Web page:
component of the Iatt tion; (2) aftercoagulation of the septum the samecomponentsnre no longerenhancedby sciaticstimulationasthey had been before. These results show that the variations of size and waveform causedto appear in sensoryresponsesby the repetitive electrical stimulation of sciatic nerve depend not only on the ascending influences of the reticular systembut alsoon a peculiararchicorticalinfluencelinked to the appearence of theta rhythm in the hippocampal recording. It is concludedthat the theta rhythm might be concernedwith an archicorticalcontrol of sensoryme&a= nisms.

16. ClInkal and&Et; qr&kratleits an epllkpsyIn and wnlle patient& - P, Gambettl and G.

The authors have examined 139 casesof epilepsy which beganafter the 50th year of age, dividing them into two main groups:epilepsieswith tumoral evolution (70 cases) and epilepsieswith no tumoral evolution (69 cases).The patientsbelongingto the secondgroupare further selected according to the different clinical signs, into: cerebra= vasculardisease(27 cases):cerebralatrophywithout signs of arterio.sclerosis (13 cases);chronicalcoholics(l2cases); cardiacdisease(!kases); post-traumatic(2 cases); children with cerebral disease(1 case); observations without an exact pathology (9 cases). Prom the analysisof the various groups the authors aim to stress,from aetiologicaland pathogeneticpoints of view, the very high incidenceof the neoplasticforms, the The visual evoked potentialswere studied with an elec- certain value of the vascular disease,and the importance of chronic alcoholism; from the clinical and electrotronic computer(CAT A 400of the MnemotronCoJin53 subjects, 16 normal and 37 with cerebral diseases. encephalographicpoints of view, the high percentageof Monopolar recordingwasused,with a referenceelectrode psychomotor^types,the existenceof statistical data to differentiatethe non-tumoral cpilepsiesfrom the tumora!, on the vertex or on the chin. Electroenceph. c/in. Neurophysiol.,1

,17: 582-587


the possibility of distinguishing from the EEG the epilepsy of the patients with vascular disease from that of the atcoholics. 17.


steep is an important techniquethat activatesthe electroencephalogramof children; however, we know pafectly the difficultiesthat are to be overcometo induce small children to sleepwhen they undergothe necessarypreparatioa far electroencephalographic recordings. Fluathane, a volatile anaestheticused to causesleep, has been tested in order to obviate the inconvenience presentedby the conspicuousalterations in the tracing causedby the giving of barbiturates or phenothiazines. This drug. given properly by means of anaesthesia, hasthe propertyof getting the patient to sleepvery rapidover, the patient elimiTwenty small children to 12 years, who were system diseases, were Sleepinduction has in numerouseasesshown clectrophio foci and convulsiveactivity which were not clearly evident in tracingsrecordedwhen the patient w3s awake, or asleep when sleep WBJcaused by other pharmacologicalmethods. to the studyof paver noetumus,-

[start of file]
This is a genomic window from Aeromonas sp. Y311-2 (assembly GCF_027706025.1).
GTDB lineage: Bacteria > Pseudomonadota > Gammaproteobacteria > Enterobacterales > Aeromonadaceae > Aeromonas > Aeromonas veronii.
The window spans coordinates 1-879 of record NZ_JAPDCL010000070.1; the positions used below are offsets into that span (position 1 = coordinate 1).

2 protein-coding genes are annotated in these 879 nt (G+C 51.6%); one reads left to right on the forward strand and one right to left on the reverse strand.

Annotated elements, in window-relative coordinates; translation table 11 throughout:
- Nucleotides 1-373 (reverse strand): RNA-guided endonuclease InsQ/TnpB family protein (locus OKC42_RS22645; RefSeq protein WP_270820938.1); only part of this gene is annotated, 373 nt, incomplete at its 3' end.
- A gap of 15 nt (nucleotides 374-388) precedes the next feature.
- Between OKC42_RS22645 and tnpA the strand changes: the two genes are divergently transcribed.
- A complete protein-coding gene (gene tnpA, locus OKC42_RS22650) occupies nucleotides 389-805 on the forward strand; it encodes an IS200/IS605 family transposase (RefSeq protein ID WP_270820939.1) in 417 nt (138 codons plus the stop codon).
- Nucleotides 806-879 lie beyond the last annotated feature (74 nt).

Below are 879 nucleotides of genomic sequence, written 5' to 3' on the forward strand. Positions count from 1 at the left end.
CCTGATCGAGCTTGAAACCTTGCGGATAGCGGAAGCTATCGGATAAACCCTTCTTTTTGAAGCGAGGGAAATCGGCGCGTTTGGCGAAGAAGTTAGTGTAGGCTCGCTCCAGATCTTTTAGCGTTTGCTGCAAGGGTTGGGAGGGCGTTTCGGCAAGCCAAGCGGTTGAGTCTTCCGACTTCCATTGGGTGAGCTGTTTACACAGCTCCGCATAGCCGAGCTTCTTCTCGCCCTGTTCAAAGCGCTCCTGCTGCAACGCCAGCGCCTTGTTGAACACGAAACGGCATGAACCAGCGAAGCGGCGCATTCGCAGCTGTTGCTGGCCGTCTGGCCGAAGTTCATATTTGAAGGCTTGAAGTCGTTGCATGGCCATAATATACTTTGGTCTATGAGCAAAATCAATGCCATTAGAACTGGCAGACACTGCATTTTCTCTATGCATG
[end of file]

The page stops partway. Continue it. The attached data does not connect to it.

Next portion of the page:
19.JIleWieal eormlatiens in depressive syndromes. C. Giove (Milan). The author analyses82 patientswhosebioelectricalactivity was divided, according to the clinical features, as

follows: 28. involutional melancholy; 22, endogenous depression; 14, endoreactive depression; 10, reactive depression; 8, depressive neurosis. Tracings are classified according to the dominant electrical activity as follows; normal, labile desynchronized, slow irritative, paroxysmal. Correlations between EEG patterns, clinical diagnosesand

patients’agesare reported. On the basisof personalresults,and thoseof the literature in this field, the author points out the non-existence of EEG features and anomalies typical of depressive syndromes.However, a significant prevalenceof abnormal tracings was observed,more particularly of the irritative type (42x), in involutional melancholy,3s well as in patients more than 50 yearsold. The author therefore interpretstheseresultsasrelatedtoconcomitantcomplications such as vascular,metabolicand endocrinediseases. In endogcnousand endoreactive depressions,labile tracings, and to 3 lesacr degree, normal ones, are more common. The analysisof alpha rhythm shows a prevalenceof rapid frequenciesin all depressivecasts, except in the endogenousand endoreactivegroups where middle and low frequenciesprevail. The alpha rhythm frequencydifferencesseem to sup. port the possibility of variations in subcortical pacemaker functions, particularly in diencephalicand mescncephalicstructurce,regulatingthe cerebral electrogencsis involved in depressive stateCt.